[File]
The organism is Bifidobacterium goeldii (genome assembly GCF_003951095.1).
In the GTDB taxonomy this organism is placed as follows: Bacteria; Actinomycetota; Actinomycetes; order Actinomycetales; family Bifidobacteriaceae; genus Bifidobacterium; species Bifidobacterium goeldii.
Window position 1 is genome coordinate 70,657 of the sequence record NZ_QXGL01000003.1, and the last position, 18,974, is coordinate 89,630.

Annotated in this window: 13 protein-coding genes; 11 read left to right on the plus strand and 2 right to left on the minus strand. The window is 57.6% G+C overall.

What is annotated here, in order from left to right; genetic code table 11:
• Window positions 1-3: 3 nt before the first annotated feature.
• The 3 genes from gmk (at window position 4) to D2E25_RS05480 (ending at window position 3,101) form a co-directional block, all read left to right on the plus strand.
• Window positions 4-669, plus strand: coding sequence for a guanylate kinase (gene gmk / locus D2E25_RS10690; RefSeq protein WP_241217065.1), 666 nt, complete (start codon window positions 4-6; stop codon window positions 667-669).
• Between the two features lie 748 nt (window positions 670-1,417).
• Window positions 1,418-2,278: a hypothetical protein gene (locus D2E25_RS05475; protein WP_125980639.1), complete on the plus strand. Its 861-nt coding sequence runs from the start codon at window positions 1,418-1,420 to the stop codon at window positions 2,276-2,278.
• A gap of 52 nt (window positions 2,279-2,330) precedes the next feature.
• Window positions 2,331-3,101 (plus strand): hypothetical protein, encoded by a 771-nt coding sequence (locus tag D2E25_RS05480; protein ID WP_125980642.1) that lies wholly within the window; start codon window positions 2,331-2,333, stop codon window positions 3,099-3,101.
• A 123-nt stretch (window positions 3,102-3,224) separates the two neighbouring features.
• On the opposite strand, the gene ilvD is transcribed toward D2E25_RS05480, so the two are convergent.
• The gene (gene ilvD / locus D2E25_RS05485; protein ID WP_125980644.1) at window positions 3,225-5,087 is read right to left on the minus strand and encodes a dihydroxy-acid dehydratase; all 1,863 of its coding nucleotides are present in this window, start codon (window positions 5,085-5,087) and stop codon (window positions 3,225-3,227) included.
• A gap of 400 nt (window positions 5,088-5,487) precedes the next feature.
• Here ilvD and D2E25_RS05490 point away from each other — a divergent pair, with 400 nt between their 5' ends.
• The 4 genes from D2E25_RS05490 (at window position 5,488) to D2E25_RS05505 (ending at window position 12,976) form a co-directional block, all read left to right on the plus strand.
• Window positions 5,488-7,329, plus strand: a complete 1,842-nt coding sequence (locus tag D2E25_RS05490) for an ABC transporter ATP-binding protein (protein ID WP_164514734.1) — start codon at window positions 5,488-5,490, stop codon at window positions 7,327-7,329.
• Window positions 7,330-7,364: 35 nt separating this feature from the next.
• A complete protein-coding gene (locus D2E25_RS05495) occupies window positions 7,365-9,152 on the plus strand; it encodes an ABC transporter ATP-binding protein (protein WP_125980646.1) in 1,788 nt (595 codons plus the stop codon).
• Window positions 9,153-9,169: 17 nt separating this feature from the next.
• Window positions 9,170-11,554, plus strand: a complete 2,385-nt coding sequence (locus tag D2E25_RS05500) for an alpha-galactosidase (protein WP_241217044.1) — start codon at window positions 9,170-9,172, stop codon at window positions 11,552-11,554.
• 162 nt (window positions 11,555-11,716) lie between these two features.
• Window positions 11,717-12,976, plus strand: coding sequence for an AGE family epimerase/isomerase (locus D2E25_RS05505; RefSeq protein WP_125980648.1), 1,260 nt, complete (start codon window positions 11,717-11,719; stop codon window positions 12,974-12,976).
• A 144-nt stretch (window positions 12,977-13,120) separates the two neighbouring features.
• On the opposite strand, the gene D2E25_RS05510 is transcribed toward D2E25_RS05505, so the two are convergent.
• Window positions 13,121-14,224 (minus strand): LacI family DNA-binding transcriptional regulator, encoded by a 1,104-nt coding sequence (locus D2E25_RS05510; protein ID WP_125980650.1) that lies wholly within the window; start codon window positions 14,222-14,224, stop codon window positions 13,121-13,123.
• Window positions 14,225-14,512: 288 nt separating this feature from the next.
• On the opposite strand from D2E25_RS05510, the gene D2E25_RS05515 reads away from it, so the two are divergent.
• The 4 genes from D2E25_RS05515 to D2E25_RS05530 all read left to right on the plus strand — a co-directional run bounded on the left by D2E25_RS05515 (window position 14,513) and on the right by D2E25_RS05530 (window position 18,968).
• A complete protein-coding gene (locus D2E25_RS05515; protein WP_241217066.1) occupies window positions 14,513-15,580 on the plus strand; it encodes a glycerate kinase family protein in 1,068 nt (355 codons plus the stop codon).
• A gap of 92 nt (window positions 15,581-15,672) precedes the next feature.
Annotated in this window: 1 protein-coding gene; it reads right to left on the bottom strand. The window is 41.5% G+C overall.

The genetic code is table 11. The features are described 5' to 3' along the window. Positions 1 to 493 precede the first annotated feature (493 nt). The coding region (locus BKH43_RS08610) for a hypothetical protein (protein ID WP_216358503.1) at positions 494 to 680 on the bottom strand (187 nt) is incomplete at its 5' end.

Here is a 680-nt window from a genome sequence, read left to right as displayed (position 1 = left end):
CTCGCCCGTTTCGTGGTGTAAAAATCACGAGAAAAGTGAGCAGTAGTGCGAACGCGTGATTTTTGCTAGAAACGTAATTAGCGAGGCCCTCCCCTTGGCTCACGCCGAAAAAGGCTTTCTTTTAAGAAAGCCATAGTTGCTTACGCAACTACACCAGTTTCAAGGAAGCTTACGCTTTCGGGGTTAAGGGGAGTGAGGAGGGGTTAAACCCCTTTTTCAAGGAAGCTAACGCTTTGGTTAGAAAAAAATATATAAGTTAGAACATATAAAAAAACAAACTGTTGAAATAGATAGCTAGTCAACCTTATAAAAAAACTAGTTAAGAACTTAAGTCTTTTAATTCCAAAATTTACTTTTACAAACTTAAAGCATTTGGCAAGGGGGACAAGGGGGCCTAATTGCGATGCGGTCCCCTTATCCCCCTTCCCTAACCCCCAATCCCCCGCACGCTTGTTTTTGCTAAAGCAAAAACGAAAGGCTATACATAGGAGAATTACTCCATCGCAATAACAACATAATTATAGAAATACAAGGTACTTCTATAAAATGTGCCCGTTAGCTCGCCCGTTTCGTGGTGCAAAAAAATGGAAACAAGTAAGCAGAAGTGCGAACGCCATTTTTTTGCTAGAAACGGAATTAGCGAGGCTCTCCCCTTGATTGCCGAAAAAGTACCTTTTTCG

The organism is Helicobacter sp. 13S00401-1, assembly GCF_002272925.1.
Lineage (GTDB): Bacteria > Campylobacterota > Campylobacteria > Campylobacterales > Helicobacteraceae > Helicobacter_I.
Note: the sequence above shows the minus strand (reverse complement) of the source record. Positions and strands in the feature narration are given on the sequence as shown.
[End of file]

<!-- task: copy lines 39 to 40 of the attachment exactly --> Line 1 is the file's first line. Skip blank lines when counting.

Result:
Lineage (GTDB): Bacteria > Campylobacterota > Campylobacteria > Campylobacterales > Helicobacteraceae > Helicobacter_I.
Note: the sequence above shows the minus strand (reverse complement) of the source record. Positions and strands in the feature narration are given on the sequence as shown.